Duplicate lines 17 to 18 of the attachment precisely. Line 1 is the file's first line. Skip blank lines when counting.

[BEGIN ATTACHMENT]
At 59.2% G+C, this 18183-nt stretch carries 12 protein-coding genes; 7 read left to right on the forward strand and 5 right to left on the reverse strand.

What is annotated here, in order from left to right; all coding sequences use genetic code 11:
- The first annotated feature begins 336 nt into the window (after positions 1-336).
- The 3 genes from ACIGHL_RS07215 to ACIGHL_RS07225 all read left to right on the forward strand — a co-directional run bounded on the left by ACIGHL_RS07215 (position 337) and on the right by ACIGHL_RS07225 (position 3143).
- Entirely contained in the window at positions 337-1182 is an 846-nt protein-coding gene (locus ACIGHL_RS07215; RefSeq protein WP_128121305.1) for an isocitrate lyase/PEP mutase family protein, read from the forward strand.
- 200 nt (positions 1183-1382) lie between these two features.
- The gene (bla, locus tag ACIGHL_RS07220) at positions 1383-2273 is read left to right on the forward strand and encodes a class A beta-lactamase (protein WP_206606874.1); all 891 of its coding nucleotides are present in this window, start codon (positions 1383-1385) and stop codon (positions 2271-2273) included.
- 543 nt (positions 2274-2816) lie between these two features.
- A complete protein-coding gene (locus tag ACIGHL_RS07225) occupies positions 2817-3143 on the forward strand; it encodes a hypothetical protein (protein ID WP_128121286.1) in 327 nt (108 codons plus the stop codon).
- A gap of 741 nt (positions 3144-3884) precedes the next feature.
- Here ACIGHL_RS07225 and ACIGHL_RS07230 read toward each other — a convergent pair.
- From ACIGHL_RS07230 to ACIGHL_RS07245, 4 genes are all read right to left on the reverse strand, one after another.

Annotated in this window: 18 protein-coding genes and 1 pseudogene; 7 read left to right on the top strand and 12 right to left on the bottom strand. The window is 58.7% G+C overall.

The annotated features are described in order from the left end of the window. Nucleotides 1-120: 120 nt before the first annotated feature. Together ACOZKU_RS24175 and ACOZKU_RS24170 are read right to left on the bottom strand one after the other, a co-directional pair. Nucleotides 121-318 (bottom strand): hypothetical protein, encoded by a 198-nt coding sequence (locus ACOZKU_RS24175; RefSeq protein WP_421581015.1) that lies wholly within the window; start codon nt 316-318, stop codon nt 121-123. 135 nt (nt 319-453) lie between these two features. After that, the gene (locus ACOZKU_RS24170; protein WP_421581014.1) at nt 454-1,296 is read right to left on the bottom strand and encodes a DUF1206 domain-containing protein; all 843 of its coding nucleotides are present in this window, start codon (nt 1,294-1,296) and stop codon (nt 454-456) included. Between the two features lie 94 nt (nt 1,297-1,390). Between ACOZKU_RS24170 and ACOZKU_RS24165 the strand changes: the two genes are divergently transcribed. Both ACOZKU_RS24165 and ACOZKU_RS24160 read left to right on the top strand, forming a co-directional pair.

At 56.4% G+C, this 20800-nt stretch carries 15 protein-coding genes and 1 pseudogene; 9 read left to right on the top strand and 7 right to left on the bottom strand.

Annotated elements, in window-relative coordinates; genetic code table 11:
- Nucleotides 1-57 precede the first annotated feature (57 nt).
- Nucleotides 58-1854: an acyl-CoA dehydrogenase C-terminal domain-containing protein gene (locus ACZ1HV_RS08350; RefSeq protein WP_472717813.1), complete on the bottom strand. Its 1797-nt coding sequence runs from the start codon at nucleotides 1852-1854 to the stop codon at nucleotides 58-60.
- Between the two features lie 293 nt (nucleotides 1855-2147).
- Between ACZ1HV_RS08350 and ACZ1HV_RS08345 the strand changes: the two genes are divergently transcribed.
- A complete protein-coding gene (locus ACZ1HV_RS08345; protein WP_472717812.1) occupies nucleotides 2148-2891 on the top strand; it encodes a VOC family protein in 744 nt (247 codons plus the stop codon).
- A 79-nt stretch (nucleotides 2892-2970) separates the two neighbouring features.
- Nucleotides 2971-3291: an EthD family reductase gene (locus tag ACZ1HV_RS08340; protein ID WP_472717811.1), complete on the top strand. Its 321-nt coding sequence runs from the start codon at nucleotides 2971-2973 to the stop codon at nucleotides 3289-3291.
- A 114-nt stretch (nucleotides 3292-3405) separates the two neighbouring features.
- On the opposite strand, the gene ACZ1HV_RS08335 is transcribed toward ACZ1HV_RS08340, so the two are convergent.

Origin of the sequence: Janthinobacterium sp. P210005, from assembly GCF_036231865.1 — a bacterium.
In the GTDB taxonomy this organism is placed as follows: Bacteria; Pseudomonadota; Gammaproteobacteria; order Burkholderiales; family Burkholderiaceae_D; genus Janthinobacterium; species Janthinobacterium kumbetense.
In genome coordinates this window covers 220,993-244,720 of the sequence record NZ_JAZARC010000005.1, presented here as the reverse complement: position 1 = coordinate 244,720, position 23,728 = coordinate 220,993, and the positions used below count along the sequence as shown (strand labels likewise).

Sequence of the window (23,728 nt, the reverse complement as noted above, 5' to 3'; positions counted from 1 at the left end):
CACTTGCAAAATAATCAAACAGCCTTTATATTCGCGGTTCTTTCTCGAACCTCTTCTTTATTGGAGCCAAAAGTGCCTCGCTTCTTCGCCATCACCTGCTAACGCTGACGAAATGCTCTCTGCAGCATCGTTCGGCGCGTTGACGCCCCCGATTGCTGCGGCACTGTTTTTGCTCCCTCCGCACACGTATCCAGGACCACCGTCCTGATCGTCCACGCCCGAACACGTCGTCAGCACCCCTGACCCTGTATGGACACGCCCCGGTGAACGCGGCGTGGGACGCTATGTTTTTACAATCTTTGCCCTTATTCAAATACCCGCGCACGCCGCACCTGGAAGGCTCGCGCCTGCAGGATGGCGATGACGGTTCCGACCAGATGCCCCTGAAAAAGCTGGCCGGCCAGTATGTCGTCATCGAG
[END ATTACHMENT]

- Nucleotides 1-57 precede the first annotated feature (57 nt).
- Nucleotides 58-1854: an acyl-CoA dehydrogenase C-terminal domain-containing protein gene (locus ACZ1HV_RS08350; RefSeq protein WP_472717813.1), complete on the bottom strand. Its 1797-nt coding sequence runs from the start codon at nucleotides 1852-1854 to the stop codon at nucleotides 58-60.